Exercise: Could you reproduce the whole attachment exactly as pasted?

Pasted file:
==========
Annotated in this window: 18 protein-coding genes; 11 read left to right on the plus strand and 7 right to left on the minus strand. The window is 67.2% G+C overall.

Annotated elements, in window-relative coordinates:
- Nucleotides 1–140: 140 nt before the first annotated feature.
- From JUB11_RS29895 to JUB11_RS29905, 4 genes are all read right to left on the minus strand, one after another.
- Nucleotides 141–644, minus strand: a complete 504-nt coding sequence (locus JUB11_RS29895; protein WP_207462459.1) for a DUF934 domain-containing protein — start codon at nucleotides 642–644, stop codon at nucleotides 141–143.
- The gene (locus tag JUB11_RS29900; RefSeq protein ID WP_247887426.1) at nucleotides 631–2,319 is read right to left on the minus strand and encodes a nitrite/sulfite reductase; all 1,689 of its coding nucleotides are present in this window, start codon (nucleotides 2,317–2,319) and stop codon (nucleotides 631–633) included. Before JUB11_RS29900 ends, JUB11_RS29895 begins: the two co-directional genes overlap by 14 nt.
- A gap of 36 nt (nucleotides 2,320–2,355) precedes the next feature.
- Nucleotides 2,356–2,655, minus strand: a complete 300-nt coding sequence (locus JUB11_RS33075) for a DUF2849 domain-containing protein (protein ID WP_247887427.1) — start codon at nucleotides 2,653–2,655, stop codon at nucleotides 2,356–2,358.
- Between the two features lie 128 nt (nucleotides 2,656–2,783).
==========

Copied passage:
Annotated in this window: 18 protein-coding genes; 11 read left to right on the plus strand and 7 right to left on the minus strand. The window is 67.2% G+C overall.

Annotated elements, in window-relative coordinates:
- Nucleotides 1–140: 140 nt before the first annotated feature.
- From JUB11_RS29895 to JUB11_RS29905, 4 genes are all read right to left on the minus strand, one after another.
- Nucleotides 141–644, minus strand: a complete 504-nt coding sequence (locus JUB11_RS29895; protein WP_207462459.1) for a DUF934 domain-containing protein — start codon at nucleotides 642–644, stop codon at nucleotides 141–143.
- The gene (locus tag JUB11_RS29900; RefSeq protein ID WP_247887426.1) at nucleotides 631–2,319 is read right to left on the minus strand and encodes a nitrite/sulfite reductase; all 1,689 of its coding nucleotides are present in this window, start codon (nucleotides 2,317–2,319) and stop codon (nucleotides 631–633) included. Before JUB11_RS29900 ends, JUB11_RS29895 begins: the two co-directional genes overlap by 14 nt.
- A gap of 36 nt (nucleotides 2,320–2,355) precedes the next feature.
- Nucleotides 2,356–2,655, minus strand: a complete 300-nt coding sequence (locus JUB11_RS33075) for a DUF2849 domain-containing protein (protein ID WP_247887427.1) — start codon at nucleotides 2,653–2,655, stop codon at nucleotides 2,356–2,358.
- Between the two features lie 128 nt (nucleotides 2,656–2,783).